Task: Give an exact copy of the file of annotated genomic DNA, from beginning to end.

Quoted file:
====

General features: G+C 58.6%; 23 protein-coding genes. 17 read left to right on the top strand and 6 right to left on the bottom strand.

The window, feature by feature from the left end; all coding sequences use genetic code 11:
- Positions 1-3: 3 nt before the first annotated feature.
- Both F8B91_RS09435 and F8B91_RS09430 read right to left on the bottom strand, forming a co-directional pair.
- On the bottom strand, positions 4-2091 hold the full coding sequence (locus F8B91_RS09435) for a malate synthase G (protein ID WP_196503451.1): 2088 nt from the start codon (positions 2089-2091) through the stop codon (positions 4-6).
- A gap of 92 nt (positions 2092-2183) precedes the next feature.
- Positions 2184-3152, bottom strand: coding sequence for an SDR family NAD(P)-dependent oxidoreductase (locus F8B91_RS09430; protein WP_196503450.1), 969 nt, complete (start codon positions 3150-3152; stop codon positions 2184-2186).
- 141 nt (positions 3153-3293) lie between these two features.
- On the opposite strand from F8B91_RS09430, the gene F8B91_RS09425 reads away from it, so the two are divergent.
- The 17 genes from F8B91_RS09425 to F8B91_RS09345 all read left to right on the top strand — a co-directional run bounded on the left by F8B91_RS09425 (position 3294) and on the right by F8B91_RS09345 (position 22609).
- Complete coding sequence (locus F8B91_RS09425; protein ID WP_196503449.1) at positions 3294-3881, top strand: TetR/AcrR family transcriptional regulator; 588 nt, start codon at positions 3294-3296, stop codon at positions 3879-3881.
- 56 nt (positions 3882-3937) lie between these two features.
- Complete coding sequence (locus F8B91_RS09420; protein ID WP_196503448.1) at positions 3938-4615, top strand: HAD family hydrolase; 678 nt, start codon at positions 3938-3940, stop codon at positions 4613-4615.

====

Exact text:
General features: G+C 58.6%; 23 protein-coding genes. 17 read left to right on the top strand and 6 right to left on the bottom strand.

The window, feature by feature from the left end; all coding sequences use genetic code 11:
- Positions 1-3: 3 nt before the first annotated feature.
- Both F8B91_RS09435 and F8B91_RS09430 read right to left on the bottom strand, forming a co-directional pair.
- On the bottom strand, positions 4-2091 hold the full coding sequence (locus F8B91_RS09435) for a malate synthase G (protein ID WP_196503451.1): 2088 nt from the start codon (positions 2089-2091) through the stop codon (positions 4-6).
- A gap of 92 nt (positions 2092-2183) precedes the next feature.
- Positions 2184-3152, bottom strand: coding sequence for an SDR family NAD(P)-dependent oxidoreductase (locus F8B91_RS09430; protein WP_196503450.1), 969 nt, complete (start codon positions 3150-3152; stop codon positions 2184-2186).
- 141 nt (positions 3153-3293) lie between these two features.
- On the opposite strand from F8B91_RS09430, the gene F8B91_RS09425 reads away from it, so the two are divergent.
- The 17 genes from F8B91_RS09425 to F8B91_RS09345 all read left to right on the top strand — a co-directional run bounded on the left by F8B91_RS09425 (position 3294) and on the right by F8B91_RS09345 (position 22609).
- Complete coding sequence (locus F8B91_RS09425; protein ID WP_196503449.1) at positions 3294-3881, top strand: TetR/AcrR family transcriptional regulator; 588 nt, start codon at positions 3294-3296, stop codon at positions 3879-3881.
- 56 nt (positions 3882-3937) lie between these two features.
- Complete coding sequence (locus F8B91_RS09420; protein ID WP_196503448.1) at positions 3938-4615, top strand: HAD family hydrolase; 678 nt, start codon at positions 3938-3940, stop codon at positions 4613-4615.